TOPSAIL ISLAND, NORTH CAROLINA
THE FIRST
   THREE

Huffy - released 7/97
Karen the turtle
Karen - released 9/97
Corey the turtle
Corey - released 6/98
Our first three patients arrived from Sea World of Florida in Orlando 
where they had all spent the winter with other sick and injured  SEA TURTLES. 
These three were found injured in North Carolina in 1996.   With  the opening of 
The Karen Beasley Sea Turtle Rescue and Rehabilitation Center
the only one of its kind in North Carolina, these turtles could be cared for and eventually returned to the ocean. 
Huffy was found here, off the coast of Topsail Island and was first to be released into the wild. Click on their pictures for more information.

HUFFY Loggerhead
(Caretta caretta)
juvenile:
Age:       6-9 years; 
Stranding Date mid August 1996 
Released 7/21/97
THE INJURY Huffy was found floating near the mouth of a small creek that empties into the Sound between Topsail Island, NC and the mainland.  She had been badly injured, apparently by a boat.  The carapace was so badly broken that chunks of shell flopped and banged together. After an injection of  antibiotics Huffy was wrapped in towels wet with salt water and monitored throughout the night. 
    Early the next morning Huffy was driven to the North Carolina State  College of Veterinary Medicine.  Under the care of Dr. Andy Stamper and his team Huffy underwent 8 hours of surgery, emerging as the "erector set" turtle, with surgical steel screws, wire and a plate.
    That night she returned to Topsail Island and was placed in a shallow water outdoor tank.
THE CARE:  Although unexpected she began to eat immediately.  The medicine and vitamins were administered hidden in fish morsels.  The wounds were cleaned every other day.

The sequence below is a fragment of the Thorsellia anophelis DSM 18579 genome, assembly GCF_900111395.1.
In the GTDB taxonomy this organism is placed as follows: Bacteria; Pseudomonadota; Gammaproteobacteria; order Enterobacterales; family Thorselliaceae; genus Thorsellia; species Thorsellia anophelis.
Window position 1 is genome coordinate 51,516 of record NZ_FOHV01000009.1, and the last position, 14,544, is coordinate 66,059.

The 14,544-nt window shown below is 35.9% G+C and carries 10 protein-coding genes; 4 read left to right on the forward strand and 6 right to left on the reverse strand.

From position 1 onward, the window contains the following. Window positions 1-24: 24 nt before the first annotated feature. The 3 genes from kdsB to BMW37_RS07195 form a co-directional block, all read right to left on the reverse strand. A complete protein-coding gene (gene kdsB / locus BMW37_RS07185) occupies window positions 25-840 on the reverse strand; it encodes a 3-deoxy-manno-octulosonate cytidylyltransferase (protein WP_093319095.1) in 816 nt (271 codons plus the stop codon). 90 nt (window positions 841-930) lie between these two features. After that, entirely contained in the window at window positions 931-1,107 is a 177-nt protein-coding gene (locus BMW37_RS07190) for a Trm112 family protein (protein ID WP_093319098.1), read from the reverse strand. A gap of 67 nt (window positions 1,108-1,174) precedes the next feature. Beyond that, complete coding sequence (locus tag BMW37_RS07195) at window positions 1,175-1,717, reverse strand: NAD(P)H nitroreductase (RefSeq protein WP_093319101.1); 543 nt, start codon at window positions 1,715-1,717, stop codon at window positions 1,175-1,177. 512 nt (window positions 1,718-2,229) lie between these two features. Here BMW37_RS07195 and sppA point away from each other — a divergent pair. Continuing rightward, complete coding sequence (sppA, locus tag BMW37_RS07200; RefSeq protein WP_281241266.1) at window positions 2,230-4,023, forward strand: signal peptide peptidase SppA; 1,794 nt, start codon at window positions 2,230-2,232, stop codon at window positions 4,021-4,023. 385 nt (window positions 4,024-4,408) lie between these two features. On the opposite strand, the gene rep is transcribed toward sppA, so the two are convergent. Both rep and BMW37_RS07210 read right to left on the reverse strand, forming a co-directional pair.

Then as fate would have it Hurricane Fran announced her arrival in early September and Huffy and another sea turtle in our care (Lucky) needed to be evacuated.  As the damage to our island was extensive the sea turtles needed a new home.

    Ruth Boettcher, Sea Turtle Coordinator for the North Carolina Wildlife Resource Commission, stepped in to rescue the sea turtles.  Lucky was to be released (it was time) and Huffy was taken to the National Marine Fisheries Lab in Beaufort, NC.

    Huffy then required further surgery to remove dead pieces of carapace and yet another facility was needed to rehabilitate this sea turtle.  The water quality around Topsail Island had degraded as a result from hurricane damage. Sea World of Florida in Orlando agreed to take Huffy.

    After the surgery performed by Dr. Gary Spodnik, Dr. Greg Lewbart and Dr. Andy Stamper, arrangements were made for Huffy to catch a ride to Florida with the United States Coast Guard.  Commander Bob Morrison, Lt. Commander Pearson and their crew loaded Huffy into the huge C130 plane.  Off to Florida for the winter.

    Huffy was returned to Topsail Island June 17, 1997 with the opening of the Karen Beasley Sea Turtle Rescue and Rehabilitation Center.  The transportation was courtesy of Sea World.  Huffy arrived home with friends, Karen (our namesake sea turtle) and Corey, whose stories appear on this page.  All of the plates, screws and wires were removed,  the wound remarkably healed.

THE PROGNOSIS: RELEASED 7/21/97